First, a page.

FCC Proposals Don’t Go Far Enough to Protect Consumers, Threaten Higher Costs
Commission Moves Forward on ATSC 3.0 Transition, Lifeline Revamp, and Robocall Efforts
Thursday, November 16, 2017
WASHINGTON, D.C. — The Federal Communications Commission (FCC) today at its November Open Meeting moved forward on several proposals, including the so-called Next Gen TV transition and Lifeline proposals, that could have serious implications and consequences for consumers, according to Consumers Union, the policy and mobilization division of Consumer Reports.
ATSC 3.0 Transition
The Commission passed the Order authorizing the transition to a new broadcast television standard, known as ATSC 3.0. While the Next Gen TV technology has potential benefits for consumers, such as better picture and audio quality, it also raises substantial consumer concerns, including whether consumers will be forced to purchase new equipment in order to view their local TV stations over-the-air and whether consumers could face higher fees.
Jonathan Schwantes, senior policy counsel for Consumers Union said, “From the very start, we urged the FCC to focus on ensuring the Next Gen TV transition would not force consumers to buy a new television or subscribe to a pay-TV to get service they otherwise got for free. While the FCC made some effort to limit the consumer harms this transition may cause, we believe questions still remain as to whether consumer service will be interrupted and the Commission could have done more to ensure consumers are protected. Moreover, we remain concerned that consumers may pay the price for this transition through higher fees from cable providers passing on the cost of the new signal in the future. As this transition moves forward, it’s critical that we ensure the technology’s benefits aren’t outweighed by its costs for consumers.”
Lifeline Program Cuts
The Commission also voted to move forward on a proposal to significantly undercut the Lifeline program that helps eligible low-income consumers receive phone and broadband service. The FCC last year voted to modernize the program and created a stand-alone broadband offering as more consumers rely solely on broadband. However, the FCC Chairman is now proposing to cap the amount it spends on the program and eliminate this offering.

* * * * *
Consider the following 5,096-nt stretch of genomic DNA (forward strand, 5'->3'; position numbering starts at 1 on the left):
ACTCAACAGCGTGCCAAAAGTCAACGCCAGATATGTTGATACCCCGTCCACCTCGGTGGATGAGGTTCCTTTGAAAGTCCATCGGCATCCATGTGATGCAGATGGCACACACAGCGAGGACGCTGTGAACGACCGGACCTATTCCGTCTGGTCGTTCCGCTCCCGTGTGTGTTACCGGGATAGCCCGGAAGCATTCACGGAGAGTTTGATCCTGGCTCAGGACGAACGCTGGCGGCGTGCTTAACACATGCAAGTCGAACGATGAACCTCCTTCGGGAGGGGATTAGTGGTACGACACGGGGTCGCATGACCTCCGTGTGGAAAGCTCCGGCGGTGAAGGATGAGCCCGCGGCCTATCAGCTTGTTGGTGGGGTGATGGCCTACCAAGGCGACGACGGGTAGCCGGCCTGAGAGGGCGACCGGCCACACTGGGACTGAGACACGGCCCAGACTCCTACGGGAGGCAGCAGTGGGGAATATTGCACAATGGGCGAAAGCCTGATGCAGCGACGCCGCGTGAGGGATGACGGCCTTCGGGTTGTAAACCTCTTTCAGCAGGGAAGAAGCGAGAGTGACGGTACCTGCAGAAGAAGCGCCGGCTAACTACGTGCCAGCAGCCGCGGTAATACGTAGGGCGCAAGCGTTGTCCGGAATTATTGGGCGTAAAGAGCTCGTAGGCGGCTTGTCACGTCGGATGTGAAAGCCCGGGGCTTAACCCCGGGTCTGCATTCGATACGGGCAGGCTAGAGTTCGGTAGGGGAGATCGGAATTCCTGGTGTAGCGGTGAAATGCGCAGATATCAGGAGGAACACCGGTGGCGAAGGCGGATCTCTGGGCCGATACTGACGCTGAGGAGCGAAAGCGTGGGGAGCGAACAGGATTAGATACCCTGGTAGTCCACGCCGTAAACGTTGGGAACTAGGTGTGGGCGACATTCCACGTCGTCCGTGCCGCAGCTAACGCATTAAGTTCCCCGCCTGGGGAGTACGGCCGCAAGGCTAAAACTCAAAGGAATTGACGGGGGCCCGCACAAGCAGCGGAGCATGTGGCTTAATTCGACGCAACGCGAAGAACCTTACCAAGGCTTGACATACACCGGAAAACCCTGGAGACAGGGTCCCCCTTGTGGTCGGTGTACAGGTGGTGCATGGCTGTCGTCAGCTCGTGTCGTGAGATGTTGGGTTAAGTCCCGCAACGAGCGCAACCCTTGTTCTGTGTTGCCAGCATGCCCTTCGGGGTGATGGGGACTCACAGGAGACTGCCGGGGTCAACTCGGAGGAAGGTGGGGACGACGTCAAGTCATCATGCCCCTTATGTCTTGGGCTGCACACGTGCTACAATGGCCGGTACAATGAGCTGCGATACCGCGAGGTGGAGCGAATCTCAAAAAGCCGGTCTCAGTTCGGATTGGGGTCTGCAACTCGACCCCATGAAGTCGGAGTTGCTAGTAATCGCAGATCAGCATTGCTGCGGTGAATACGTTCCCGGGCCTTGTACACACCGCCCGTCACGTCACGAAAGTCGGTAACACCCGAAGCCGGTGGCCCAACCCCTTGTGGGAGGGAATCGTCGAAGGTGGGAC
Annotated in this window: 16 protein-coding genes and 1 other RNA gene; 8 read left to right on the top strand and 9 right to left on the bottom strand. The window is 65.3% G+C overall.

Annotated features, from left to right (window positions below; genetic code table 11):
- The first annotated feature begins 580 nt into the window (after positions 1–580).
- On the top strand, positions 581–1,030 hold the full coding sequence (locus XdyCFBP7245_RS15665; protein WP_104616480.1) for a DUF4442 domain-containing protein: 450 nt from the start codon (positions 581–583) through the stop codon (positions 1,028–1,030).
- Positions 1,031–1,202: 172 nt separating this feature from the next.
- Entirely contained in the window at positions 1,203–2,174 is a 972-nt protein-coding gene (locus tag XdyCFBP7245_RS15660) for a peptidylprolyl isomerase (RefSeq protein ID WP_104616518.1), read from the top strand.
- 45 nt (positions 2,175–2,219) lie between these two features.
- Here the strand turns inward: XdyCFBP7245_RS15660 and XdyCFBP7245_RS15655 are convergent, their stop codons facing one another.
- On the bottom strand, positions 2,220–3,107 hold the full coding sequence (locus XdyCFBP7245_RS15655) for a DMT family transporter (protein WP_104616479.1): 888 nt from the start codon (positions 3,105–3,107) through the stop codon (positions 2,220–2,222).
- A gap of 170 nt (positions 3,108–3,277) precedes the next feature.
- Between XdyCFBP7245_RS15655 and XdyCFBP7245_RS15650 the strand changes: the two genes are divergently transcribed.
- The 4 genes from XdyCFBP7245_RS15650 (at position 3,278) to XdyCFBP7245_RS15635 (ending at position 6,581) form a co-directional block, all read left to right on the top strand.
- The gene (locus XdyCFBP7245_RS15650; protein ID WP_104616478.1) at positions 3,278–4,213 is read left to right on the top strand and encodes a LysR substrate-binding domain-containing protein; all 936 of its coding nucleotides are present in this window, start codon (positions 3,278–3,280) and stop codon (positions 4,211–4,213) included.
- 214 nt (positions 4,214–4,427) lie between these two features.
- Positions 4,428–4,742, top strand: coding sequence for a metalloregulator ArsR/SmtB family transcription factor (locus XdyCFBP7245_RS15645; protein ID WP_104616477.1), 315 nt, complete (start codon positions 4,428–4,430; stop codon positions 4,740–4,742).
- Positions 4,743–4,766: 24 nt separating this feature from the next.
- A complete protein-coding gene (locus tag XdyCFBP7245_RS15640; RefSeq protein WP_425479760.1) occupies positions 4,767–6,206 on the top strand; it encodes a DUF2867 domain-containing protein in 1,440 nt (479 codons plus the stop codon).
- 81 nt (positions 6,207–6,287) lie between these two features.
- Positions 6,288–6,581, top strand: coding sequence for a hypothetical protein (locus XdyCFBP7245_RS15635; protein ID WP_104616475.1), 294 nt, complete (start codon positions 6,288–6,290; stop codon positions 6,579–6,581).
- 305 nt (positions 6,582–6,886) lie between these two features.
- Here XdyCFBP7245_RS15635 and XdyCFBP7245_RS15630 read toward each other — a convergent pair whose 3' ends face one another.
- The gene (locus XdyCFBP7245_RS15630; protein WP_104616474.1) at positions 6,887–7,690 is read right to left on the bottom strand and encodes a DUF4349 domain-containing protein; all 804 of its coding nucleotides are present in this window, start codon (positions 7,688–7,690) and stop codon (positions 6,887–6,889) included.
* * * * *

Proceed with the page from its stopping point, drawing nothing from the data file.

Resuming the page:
Schwantes said, “Consumers Union is alarmed with the Chairman’s proposal to impose a cap on the Lifeline program that could leave many families shut out. Broadband access is no longer a luxury, it’s a necessity. Our country continues to face a serious gap in affordable broadband availability that leaves millions of Americans unable to realize the economic, educational, entrepreneurial, and social benefits of this technology. We need to be making it easier for families to afford broadband access, not harder like Chairman Pai is proposing. In the name of ‘sharpening the focus’ of the Lifeline program, the FCC is really cutting assistance to those consumers who need it most.”
Blocking Fraudulent Robocalls
The FCC also took some action to address robocalls, approving a proposal that clarifies that phone companies can block fraudulently spoofed calls when the subscriber to a phone number asks the provider to block outbound calls appearing to be from that number. The FCC’s order also makes clear that phone companies can block calls if the spoofed number is invalid (such as phone numbers with area codes that don’t exist), if the number has not been assigned to a provider, or if the number has not been assigned to a customer.
“Today’s vote by the FCC is a positive step, but it only addresses a small percentage of the unwanted robocalls that have become rampant in recent years,” said Maureen Mahoney, policy analyst with Consumers Union. “Robocalls are a daily nuisance for many Americans and often used by crooks to pull off costly scams. We need the phone companies to step up their work to develop free, effective call-blocking technologies and start providing their customers with the protection they want and deserve.”
In 2015, Consumers Union launched its End Robocalls campaign, calling on the major phone companies to offer free, advanced call-blocking protection to consumers. Nearly 750,000 consumers have joined the campaign and urged the phone companies to take action.